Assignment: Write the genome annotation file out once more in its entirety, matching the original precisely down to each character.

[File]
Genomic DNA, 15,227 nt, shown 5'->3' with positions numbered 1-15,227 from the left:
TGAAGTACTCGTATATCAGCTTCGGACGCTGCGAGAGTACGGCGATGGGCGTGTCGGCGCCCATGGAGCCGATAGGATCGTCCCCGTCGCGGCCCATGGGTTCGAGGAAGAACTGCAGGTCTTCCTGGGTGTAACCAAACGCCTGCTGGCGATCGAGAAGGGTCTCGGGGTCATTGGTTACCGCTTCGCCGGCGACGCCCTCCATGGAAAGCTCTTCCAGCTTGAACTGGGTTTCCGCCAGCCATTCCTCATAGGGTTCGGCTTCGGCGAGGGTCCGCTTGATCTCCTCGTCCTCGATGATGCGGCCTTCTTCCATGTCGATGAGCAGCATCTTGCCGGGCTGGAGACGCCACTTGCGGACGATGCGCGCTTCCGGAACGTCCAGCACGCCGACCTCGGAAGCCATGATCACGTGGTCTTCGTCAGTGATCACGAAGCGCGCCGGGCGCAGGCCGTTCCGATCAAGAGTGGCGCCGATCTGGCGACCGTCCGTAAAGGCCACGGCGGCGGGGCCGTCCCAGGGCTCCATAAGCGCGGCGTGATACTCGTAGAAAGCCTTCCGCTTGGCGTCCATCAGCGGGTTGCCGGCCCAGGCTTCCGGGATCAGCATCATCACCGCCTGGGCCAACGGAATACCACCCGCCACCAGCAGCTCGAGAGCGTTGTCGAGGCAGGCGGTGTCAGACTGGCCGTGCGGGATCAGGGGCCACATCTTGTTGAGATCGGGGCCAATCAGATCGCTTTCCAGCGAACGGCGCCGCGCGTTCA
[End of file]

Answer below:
Genomic DNA, 15,227 nt, shown 5'->3' with positions numbered 1-15,227 from the left:
TGAAGTACTCGTATATCAGCTTCGGACGCTGCGAGAGTACGGCGATGGGCGTGTCGGCGCCCATGGAGCCGATAGGATCGTCCCCGTCGCGGCCCATGGGTTCGAGGAAGAACTGCAGGTCTTCCTGGGTGTAACCAAACGCCTGCTGGCGATCGAGAAGGGTCTCGGGGTCATTGGTTACCGCTTCGCCGGCGACGCCCTCCATGGAAAGCTCTTCCAGCTTGAACTGGGTTTCCGCCAGCCATTCCTCATAGGGTTCGGCTTCGGCGAGGGTCCGCTTGATCTCCTCGTCCTCGATGATGCGGCCTTCTTCCATGTCGATGAGCAGCATCTTGCCGGGCTGGAGACGCCACTTGCGGACGATGCGCGCTTCCGGAACGTCCAGCACGCCGACCTCGGAAGCCATGATCACGTGGTCTTCGTCAGTGATCACGAAGCGCGCCGGGCGCAGGCCGTTCCGATCAAGAGTGGCGCCGATCTGGCGACCGTCCGTAAAGGCCACGGCGGCGGGGCCGTCCCAGGGCTCCATAAGCGCGGCGTGATACTCGTAGAAAGCCTTCCGCTTGGCGTCCATCAGCGGGTTGCCGGCCCAGGCTTCCGGGATCAGCATCATCACCGCCTGGGCCAACGGAATACCACCCGCCACCAGCAGCTCGAGAGCGTTGTCGAGGCAGGCGGTGTCAGACTGGCCGTGCGGGATCAGGGGCCACATCTTGTTGAGATCGGGGCCAATCAGATCGCTTTCCAGCGAACGGCGCCGCGCGTTCA